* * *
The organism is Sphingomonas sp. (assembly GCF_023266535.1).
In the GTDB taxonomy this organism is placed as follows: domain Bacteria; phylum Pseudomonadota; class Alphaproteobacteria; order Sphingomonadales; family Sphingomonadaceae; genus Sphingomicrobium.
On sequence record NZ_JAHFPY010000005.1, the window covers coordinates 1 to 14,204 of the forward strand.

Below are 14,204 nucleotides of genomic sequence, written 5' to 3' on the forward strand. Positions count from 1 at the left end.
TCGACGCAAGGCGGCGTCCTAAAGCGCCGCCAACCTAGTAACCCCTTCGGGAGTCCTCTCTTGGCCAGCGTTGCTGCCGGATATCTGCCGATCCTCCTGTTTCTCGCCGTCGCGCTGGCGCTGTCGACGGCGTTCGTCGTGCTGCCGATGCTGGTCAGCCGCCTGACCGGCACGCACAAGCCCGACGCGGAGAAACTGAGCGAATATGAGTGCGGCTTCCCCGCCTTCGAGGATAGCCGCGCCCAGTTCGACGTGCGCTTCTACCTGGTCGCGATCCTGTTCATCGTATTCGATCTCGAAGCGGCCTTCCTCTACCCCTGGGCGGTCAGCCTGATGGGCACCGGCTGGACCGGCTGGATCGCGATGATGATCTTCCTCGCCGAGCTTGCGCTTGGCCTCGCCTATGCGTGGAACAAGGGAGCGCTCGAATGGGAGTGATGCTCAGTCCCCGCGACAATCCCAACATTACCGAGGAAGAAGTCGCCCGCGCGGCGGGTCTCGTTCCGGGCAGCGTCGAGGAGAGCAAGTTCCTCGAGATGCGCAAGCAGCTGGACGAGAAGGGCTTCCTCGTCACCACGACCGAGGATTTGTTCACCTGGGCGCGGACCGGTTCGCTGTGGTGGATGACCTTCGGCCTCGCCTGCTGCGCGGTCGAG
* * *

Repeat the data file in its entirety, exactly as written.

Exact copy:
The organism is Sphingomonas sp. (assembly GCF_023266535.1).
In the GTDB taxonomy this organism is placed as follows: domain Bacteria; phylum Pseudomonadota; class Alphaproteobacteria; order Sphingomonadales; family Sphingomonadaceae; genus Sphingomicrobium.
On sequence record NZ_JAHFPY010000005.1, the window covers coordinates 1 to 14,204 of the forward strand.

Below are 14,204 nucleotides of genomic sequence, written 5' to 3' on the forward strand. Positions count from 1 at the left end.
TCGACGCAAGGCGGCGTCCTAAAGCGCCGCCAACCTAGTAACCCCTTCGGGAGTCCTCTCTTGGCCAGCGTTGCTGCCGGATATCTGCCGATCCTCCTGTTTCTCGCCGTCGCGCTGGCGCTGTCGACGGCGTTCGTCGTGCTGCCGATGCTGGTCAGCCGCCTGACCGGCACGCACAAGCCCGACGCGGAGAAACTGAGCGAATATGAGTGCGGCTTCCCCGCCTTCGAGGATAGCCGCGCCCAGTTCGACGTGCGCTTCTACCTGGTCGCGATCCTGTTCATCGTATTCGATCTCGAAGCGGCCTTCCTCTACCCCTGGGCGGTCAGCCTGATGGGCACCGGCTGGACCGGCTGGATCGCGATGATGATCTTCCTCGCCGAGCTTGCGCTTGGCCTCGCCTATGCGTGGAACAAGGGAGCGCTCGAATGGGAGTGATGCTCAGTCCCCGCGACAATCCCAACATTACCGAGGAAGAAGTCGCCCGCGCGGCGGGTCTCGTTCCGGGCAGCGTCGAGGAGAGCAAGTTCCTCGAGATGCGCAAGCAGCTGGACGAGAAGGGCTTCCTCGTCACCACGACCGAGGATTTGTTCACCTGGGCGCGGACCGGTTCGCTGTGGTGGATGACCTTCGGCCTCGCCTGCTGCGCGGTCGAG